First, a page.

In a special Press Clips edition of Newsmakers TV, Noozhawk political writer Josh Molina joins the host for an all-politics-all-the-time conversation about the upcoming Santa Barbara city election for mayor and three council seats.
With 137 days to go before Election Day, it marks the first time since the pandemic began that Covid-19 was not Topic A on the show, as the mansplaining duo descend deep into the rabbit hole of local political punditry.
Amid a political landscape shaped by sharp debates about housing, homelessness, economic development, race and equity -- and a recent series of high-profile City Hall controversies over cannabis, department heads and sexual harassment -- the four-way mayoral contest pits incumbent Cathy Murillo, seeking a new, five-year term, against a trio of challengers who present sharp contrasts in both substance and on style.
Although three City Council seats are on the ballot, only one so far is a contested race, and District 4 incumbent Kristen Sneddon, a Sheila Lodge-style goo goo, faces the aggressive upset bid of well-funded downtown developer and Planning Commissioner Barrett Reed, in what shapes up to be a consequential debate over the future of Santa Barbara's economy, environment and aesthetic.
Among other things, the episode produced the first Power Rankings of the season in the mayor's race -- and here's how the Newsmakers Political Desk ranked the rivals at this juncture:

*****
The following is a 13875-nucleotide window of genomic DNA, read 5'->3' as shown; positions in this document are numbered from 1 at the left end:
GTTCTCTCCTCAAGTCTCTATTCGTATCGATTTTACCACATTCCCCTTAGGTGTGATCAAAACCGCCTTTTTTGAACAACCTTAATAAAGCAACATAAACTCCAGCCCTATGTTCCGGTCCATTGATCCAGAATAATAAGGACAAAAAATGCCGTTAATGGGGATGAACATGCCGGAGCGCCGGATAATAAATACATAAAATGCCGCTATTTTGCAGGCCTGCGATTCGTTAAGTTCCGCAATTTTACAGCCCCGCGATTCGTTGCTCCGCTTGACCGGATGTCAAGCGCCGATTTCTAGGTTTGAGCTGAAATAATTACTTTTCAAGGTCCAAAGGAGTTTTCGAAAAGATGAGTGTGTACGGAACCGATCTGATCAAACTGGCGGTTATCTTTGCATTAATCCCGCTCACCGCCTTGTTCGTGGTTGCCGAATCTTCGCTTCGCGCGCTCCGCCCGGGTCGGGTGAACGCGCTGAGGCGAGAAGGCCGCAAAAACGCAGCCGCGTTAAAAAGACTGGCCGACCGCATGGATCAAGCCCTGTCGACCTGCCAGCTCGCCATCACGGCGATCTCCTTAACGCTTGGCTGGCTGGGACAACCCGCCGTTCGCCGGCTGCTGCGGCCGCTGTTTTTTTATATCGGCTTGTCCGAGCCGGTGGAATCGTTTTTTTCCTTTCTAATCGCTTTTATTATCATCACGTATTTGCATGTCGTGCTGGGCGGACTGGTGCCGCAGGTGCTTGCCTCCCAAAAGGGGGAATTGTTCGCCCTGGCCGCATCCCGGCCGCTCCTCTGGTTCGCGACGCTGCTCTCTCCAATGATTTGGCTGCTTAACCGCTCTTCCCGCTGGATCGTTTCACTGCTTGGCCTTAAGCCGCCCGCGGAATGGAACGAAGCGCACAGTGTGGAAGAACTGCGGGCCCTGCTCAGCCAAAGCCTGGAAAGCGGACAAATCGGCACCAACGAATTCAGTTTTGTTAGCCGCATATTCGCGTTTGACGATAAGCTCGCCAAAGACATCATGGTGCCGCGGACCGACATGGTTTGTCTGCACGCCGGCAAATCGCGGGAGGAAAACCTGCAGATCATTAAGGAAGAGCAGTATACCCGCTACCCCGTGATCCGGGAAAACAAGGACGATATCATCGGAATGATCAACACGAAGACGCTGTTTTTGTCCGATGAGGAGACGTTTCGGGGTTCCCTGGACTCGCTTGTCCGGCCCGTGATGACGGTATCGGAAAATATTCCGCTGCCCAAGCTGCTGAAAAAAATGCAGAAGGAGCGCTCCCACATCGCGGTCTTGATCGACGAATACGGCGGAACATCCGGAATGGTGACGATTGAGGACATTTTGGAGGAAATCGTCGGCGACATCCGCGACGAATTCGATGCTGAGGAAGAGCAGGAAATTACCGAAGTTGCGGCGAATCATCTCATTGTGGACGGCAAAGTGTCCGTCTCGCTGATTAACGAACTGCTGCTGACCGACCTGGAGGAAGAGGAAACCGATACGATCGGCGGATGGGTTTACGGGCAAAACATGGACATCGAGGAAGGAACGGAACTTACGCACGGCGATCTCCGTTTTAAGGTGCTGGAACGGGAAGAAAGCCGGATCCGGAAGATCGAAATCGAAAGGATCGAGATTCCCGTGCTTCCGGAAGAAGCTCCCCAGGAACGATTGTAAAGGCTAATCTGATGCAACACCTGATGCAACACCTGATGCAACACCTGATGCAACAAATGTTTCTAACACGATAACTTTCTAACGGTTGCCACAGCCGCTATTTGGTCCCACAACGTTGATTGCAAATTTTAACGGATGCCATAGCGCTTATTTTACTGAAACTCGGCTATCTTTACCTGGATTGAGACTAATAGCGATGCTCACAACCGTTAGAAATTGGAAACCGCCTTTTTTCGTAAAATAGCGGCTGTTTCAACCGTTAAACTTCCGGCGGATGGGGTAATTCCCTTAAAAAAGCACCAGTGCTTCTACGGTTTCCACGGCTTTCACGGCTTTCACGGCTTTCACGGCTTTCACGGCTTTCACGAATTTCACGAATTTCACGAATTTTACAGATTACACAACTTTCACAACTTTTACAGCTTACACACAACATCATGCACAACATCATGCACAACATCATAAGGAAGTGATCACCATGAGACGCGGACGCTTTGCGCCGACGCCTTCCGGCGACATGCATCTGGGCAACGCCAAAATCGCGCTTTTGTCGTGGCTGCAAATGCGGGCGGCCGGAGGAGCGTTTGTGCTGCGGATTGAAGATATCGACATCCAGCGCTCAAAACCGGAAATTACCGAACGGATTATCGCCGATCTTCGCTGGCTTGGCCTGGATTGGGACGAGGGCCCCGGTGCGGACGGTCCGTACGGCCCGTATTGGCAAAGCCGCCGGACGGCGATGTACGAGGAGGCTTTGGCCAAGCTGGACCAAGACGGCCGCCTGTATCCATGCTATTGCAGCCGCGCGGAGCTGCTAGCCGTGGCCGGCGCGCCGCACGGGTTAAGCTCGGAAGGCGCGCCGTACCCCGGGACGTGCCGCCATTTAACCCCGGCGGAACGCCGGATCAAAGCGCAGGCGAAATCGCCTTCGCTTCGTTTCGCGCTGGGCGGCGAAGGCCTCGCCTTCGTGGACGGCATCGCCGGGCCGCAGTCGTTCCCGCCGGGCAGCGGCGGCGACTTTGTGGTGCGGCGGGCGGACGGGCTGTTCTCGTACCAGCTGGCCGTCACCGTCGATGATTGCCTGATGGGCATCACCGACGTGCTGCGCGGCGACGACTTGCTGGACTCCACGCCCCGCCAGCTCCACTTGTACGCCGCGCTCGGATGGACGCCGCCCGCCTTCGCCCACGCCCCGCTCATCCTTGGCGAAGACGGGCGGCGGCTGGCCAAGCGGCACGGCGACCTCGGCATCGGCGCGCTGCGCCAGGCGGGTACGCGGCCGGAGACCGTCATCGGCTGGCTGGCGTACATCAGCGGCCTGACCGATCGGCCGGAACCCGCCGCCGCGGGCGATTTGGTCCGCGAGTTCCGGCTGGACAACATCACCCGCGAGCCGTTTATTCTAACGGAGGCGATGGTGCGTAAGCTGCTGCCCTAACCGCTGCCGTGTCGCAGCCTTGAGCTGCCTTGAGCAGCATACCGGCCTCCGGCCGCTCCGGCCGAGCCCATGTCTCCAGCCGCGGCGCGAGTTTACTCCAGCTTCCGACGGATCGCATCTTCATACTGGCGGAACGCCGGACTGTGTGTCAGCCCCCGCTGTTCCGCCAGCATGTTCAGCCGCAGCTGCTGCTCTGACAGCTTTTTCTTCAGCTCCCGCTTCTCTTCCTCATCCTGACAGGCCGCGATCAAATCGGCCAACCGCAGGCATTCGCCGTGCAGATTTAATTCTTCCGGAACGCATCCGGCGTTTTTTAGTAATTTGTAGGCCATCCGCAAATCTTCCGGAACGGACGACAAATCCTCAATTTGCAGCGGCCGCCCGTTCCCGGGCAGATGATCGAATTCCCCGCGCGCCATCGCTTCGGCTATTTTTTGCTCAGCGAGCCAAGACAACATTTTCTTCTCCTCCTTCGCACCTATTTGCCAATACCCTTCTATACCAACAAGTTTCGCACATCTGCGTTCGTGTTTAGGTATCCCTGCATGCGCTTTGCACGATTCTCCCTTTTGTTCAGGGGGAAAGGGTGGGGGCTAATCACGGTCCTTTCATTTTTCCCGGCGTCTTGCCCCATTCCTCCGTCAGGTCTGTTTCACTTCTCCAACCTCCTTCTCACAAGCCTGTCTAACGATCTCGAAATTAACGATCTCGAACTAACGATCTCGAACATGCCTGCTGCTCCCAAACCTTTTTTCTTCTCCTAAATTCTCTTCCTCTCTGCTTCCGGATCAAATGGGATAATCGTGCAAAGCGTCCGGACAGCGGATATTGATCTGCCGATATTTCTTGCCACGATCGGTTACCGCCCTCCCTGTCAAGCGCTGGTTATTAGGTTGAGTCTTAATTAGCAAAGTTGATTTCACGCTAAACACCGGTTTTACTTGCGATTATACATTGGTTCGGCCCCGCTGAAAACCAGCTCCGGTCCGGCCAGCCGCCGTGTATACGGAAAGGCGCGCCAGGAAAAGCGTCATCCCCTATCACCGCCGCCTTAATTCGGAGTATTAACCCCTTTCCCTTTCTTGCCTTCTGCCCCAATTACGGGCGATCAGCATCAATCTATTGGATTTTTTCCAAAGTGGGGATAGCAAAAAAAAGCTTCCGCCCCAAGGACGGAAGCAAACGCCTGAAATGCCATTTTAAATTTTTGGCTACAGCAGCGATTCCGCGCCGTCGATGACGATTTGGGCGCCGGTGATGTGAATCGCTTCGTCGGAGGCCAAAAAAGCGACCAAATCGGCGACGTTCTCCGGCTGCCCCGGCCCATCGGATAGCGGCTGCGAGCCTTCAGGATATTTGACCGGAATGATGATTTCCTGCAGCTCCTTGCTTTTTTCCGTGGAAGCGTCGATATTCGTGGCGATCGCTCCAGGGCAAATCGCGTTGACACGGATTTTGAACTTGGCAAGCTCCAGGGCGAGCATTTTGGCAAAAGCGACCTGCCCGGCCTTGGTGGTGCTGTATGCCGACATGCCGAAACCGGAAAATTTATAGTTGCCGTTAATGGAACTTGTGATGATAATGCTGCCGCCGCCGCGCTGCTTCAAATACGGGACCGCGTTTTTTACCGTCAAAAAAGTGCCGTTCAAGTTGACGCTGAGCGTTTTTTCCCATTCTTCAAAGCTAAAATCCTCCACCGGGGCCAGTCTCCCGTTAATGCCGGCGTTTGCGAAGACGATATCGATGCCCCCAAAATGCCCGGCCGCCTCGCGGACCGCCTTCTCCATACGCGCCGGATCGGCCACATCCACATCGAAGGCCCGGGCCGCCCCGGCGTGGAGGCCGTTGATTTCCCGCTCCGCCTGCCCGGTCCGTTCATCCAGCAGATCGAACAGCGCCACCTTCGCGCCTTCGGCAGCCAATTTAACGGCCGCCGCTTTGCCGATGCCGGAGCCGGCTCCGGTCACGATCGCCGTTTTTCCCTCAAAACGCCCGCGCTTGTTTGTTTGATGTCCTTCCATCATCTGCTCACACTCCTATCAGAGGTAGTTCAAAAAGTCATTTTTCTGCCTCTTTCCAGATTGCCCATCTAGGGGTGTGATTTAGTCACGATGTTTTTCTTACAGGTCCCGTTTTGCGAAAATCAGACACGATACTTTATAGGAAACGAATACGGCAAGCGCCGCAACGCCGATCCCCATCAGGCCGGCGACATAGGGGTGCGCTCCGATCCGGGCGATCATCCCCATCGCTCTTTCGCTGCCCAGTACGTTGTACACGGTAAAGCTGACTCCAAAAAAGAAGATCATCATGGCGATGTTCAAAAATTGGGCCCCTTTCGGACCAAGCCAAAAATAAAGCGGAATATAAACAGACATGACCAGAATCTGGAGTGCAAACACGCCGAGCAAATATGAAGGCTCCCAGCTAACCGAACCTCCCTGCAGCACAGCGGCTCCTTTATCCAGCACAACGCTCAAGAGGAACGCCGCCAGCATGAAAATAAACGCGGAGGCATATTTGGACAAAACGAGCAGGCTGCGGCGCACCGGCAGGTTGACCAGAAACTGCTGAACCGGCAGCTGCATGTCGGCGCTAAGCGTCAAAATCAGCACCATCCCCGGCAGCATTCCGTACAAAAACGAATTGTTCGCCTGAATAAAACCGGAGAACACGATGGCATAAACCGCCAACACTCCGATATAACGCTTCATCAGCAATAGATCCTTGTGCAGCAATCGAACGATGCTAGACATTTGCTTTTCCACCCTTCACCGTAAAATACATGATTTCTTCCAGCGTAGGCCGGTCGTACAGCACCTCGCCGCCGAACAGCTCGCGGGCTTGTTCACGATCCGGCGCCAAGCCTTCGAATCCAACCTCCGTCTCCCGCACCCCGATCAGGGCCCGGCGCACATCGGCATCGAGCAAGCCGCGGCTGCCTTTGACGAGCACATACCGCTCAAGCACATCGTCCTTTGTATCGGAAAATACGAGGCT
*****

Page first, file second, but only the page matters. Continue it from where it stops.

#1-Cathy Murillo. The incumbent, running on a promise of Five More Years of the status quo, has always demonstrated far more ability to campaign than to govern, and this time has come out early and energetically to raise a bushel of cash and capture the key Democratic Party endorsement. Although the mayor is the only City Hall officeholder forced to run citywide, there's no majority vote needed under the current (and badly outdated) winner-take-all rules, and Mayor Cathy never made a serious effort to expand her coalition beyond the 27 percent she won four years ago, which could prove costly if fed-up homeowner/taxpayers rebel.
#2-Randy Rowse. On the natural, the former longtime council member and restaurant owner's non-partisan, pragmatic approach to city government carries natural appeal to gimlet-eyed business owners and taxpayers who foot the bill for the union-friendly, woke progressive, social welfare policies of the mayor and council majority. The key question is whether he can raise enough coin to put together a robust enough campaign operation to compete with the proven Dem-labor-lefty voter turnout organization.
#3-James Joyce. The veteran state legislative aide and entrepreneur, who founded the "Coffee with a Black Guy" anti-racism movement, has been using social media channels to campaign quietly and could benefit from the focus on equity and social justice issues amid the current political atmosphere -- especially given Mayor Cathy's widely-publicized falling out with Black Lives Matter/Healing Justice activists. We're still waiting to hear a crisp and clear rationale for his candidacy, however.
#4-Deborah Schwartz. The longtime Planning Commissioner and scion of a prominent Santa Barbara political family argues that local elected officials should gain some of the power now invested in the City Administrator and his far-flung bureaucracy, as a means of slashing at the maddening system of delays, obstruction and appeals that now controls effort to get things done in the city. Support from developers may be a double-edged sword.
It's all here, right now, on Newsmakers TV.
Cartoon of the Week
Cartoon credit: The New Yorker.